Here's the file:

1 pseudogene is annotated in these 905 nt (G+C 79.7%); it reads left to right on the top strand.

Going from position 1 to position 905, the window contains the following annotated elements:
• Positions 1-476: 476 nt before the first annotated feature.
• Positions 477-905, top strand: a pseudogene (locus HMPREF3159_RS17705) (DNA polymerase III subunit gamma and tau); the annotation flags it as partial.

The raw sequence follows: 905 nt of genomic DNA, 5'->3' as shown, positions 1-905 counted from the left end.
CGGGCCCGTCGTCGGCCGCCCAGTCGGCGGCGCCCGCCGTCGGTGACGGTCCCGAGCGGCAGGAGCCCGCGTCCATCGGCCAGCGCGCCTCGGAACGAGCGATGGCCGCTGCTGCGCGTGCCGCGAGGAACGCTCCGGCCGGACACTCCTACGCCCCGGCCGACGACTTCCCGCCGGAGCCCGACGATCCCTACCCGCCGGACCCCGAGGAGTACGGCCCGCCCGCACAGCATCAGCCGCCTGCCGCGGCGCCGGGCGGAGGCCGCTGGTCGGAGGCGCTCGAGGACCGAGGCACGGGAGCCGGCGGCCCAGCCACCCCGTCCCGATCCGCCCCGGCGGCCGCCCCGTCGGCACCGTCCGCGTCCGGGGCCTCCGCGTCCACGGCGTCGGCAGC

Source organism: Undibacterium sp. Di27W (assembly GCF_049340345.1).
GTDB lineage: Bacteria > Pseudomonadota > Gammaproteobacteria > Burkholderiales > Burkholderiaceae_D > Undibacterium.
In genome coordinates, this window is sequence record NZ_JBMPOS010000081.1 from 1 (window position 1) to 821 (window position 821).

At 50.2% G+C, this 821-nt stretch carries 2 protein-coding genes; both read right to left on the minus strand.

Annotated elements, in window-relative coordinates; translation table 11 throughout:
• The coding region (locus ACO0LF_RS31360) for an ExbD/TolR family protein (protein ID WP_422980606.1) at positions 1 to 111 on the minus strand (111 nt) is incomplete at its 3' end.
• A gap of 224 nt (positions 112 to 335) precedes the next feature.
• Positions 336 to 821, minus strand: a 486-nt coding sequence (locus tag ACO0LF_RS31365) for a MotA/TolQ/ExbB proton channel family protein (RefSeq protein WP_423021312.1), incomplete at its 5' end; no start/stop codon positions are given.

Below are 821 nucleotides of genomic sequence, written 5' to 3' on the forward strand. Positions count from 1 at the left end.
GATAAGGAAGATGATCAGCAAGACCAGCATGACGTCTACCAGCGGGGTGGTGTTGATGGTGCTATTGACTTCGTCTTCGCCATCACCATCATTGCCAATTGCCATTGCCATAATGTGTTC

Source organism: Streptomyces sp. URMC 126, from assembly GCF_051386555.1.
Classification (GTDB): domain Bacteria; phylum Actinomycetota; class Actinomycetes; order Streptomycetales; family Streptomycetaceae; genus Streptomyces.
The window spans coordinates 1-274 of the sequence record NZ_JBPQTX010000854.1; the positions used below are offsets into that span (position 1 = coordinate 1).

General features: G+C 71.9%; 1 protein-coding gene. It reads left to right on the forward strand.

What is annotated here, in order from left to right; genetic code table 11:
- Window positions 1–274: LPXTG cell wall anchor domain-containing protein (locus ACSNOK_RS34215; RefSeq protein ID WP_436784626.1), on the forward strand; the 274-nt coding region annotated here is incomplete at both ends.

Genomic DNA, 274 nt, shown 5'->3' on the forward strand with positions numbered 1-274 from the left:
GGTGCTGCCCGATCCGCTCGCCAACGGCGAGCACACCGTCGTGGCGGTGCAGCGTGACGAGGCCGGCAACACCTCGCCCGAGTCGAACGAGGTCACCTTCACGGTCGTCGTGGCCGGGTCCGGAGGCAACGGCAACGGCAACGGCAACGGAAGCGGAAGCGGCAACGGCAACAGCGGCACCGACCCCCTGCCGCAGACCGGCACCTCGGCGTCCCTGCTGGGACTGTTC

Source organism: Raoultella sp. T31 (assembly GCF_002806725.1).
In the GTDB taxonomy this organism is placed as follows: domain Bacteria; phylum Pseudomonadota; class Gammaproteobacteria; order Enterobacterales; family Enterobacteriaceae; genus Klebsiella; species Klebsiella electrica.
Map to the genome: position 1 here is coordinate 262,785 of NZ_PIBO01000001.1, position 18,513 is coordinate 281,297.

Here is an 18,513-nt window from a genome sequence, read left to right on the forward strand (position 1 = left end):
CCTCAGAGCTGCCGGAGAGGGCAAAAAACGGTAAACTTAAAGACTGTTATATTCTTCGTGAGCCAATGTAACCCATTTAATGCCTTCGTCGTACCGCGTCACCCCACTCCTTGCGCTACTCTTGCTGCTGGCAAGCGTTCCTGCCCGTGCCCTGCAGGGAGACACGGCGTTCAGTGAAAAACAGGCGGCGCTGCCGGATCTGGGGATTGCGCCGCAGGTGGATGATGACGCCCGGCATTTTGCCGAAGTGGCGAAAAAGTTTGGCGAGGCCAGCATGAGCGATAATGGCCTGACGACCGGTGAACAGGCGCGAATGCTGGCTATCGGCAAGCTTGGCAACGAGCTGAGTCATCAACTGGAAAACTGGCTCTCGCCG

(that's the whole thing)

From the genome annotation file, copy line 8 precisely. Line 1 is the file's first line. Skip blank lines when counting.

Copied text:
GTDB lineage: Bacteria > Pseudomonadota > Gammaproteobacteria > Burkholderiales > Burkholderiaceae_D > Undibacterium.